Hyundai plans to launch a barrage of new hybrid and electric models over the next few years, in a bid to boost its share of the green-car market considerably.
Among the new models will be a dedicated hybrid intended to compete with the Toyota Prius.
Now we learn that its name may be recycled from a 2012 Hyundai concept car.
The new model will be called the Hyundai Ioniq, according to AutoGuide, which claims to have discussed the matter with sources close to Hyundai's product plans.
Hyundai reportedly registered the name on June 5 of this year with the Korean Intellectual Property Office.
In July, it also applied to agencies in Europe, Malta, the U.K., and Canada for a trademark on the Ioniq name, as well as to the World Intellectual Property Organization.
[UPDATE: Green Car Reports had reached out to Hyundai for comment on the report before this article was published.
Executive director of corporate communications Chris Hosford responded, "While there has been a press report that the name Ioniq will be used for Hyundai’s line of dedicated hybrid vehicles, that has not been confirmed by the company. Timing of when the vehicles go on sale in the U.S. has not been discussed by Hyundai at this time."]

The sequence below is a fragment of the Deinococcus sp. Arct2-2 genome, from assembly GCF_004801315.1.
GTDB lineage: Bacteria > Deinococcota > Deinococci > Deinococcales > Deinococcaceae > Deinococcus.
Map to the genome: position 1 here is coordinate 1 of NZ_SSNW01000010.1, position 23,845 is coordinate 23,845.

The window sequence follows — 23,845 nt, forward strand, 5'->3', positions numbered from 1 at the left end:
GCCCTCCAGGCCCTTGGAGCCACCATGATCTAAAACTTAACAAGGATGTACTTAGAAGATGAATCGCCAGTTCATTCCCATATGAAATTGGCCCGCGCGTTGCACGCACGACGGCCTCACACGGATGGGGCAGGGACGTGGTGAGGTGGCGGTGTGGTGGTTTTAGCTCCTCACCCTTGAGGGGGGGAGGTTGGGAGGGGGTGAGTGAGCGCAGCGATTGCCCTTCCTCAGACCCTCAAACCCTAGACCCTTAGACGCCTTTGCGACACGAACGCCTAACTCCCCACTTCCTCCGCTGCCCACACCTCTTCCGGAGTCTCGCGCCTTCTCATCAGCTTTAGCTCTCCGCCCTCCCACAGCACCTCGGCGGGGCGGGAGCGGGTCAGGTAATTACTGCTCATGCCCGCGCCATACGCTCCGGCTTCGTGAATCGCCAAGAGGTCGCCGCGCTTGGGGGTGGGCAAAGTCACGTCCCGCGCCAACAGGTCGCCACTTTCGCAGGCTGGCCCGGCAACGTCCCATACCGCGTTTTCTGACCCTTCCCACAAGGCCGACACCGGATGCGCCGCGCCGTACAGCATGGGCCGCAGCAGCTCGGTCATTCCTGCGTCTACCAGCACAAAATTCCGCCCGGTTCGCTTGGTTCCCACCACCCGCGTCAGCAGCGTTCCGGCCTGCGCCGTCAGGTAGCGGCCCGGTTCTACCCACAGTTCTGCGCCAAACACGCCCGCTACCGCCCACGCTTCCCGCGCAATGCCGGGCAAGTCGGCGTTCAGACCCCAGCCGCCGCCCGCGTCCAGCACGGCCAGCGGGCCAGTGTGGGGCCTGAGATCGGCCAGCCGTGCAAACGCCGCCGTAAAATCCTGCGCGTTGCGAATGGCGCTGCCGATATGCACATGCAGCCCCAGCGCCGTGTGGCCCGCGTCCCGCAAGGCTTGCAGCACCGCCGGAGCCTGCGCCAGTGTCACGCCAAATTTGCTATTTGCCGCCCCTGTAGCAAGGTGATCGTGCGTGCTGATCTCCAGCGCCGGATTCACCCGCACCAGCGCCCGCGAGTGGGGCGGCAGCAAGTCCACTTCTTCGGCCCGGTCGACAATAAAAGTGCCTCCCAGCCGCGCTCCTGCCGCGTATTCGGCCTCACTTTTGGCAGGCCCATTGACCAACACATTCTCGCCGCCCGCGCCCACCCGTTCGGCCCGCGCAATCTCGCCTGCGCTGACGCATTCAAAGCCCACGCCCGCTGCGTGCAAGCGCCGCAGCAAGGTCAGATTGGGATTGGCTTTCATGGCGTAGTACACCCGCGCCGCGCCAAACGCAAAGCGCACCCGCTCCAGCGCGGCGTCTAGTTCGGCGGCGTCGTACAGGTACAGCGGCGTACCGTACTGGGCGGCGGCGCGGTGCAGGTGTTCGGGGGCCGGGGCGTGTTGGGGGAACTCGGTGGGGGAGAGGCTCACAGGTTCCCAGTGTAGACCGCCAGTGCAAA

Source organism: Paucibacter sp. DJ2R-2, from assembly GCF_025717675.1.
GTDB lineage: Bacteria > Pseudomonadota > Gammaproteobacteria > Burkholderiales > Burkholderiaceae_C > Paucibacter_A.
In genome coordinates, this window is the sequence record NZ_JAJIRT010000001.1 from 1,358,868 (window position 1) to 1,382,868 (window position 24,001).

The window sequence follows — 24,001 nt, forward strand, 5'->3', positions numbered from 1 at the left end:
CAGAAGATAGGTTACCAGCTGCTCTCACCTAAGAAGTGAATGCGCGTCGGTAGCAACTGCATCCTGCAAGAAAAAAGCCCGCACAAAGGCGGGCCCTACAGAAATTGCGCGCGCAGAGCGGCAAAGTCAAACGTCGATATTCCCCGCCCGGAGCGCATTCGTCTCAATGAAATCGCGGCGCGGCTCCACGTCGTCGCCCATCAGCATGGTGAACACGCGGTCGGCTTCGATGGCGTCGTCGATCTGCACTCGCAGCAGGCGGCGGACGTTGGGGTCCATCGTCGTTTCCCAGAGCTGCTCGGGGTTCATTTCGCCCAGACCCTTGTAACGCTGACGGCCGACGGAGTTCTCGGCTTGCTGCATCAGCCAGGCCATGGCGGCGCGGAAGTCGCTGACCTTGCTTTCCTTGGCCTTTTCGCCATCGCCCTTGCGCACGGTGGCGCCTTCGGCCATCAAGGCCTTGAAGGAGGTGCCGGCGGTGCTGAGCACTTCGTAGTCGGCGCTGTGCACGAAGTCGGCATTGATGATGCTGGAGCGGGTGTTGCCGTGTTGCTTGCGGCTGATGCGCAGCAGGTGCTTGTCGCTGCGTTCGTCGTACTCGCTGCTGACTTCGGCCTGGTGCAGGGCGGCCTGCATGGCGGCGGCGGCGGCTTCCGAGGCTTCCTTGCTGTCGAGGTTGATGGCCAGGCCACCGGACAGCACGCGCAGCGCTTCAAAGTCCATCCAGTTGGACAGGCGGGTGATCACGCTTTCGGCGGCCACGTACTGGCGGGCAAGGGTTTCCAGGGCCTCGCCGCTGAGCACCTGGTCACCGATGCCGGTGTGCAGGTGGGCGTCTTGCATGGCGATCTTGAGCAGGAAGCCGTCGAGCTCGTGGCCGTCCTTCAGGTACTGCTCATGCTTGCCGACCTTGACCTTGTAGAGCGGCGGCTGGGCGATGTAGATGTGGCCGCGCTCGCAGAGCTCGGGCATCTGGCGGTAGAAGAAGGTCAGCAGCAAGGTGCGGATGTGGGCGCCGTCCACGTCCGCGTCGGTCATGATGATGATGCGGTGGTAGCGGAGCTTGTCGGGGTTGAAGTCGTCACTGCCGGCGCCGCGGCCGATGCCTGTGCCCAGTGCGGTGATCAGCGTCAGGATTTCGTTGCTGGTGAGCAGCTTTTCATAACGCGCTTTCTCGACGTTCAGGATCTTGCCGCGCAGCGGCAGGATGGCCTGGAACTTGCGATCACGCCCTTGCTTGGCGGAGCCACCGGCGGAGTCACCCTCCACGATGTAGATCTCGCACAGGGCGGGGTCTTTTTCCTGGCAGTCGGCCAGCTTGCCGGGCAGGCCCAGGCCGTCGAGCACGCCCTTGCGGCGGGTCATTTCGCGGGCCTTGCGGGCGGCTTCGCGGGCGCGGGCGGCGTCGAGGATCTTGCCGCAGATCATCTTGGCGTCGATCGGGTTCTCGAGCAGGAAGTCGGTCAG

The name seems to derive from a 2012 Hyundai extended-range electric-car concept, which was called the i-Oniq.
It was propelled primarily by an 80-kilowatt (107-horsepower) electric motor, with a 1.0-liter three-cylinder gasoline engine acting as the range extender.
Hyundai claimed the plug-in i-Oniq had an electric-only range of 75 miles, and a combined range of 360 miles.
The company has said that it plans to launch a new all-electric model alongside the Prius-fighting hybrid, as part of its ambitious green-car plans.
And we reported earlier this year that the two models could share a platform, or perhaps even be variants of the same model.
The "Prius fighter" is expected to ride on a new platform, derived from the new generation of the Elantra subcompact, that's designed to accommodate a variety of different efficient powertrains.
Like its Toyota target, the Hyundai will be an aerodynamically-efficient five-door hatchback with a high tail.
But while some carmakers are focusing on one green powertrain technology, Hyundai seems to be taking an "all of the above" approach.
The company has irons in many fires, from fuel-efficient gasoline engines to hybrids, plug-in hybrids, battery-electric vehicles, and even hydrogen fuel-cell propulsion.
As well as the planned dedicated hybrid and electric models, the Korean carmaker will continue to sell its Sonata Hybrid and Plug-In Hybrid sedans, and its low-volume Tucson Fuel Cell crossover.
Companion brand Kia is expected to get its own dedicated hybrid as well, plus a plug-in hybrid Optima that uses the Sonata's powertrain.
Kia has also now expanded sales of the all-electric Soul EV to additional regions.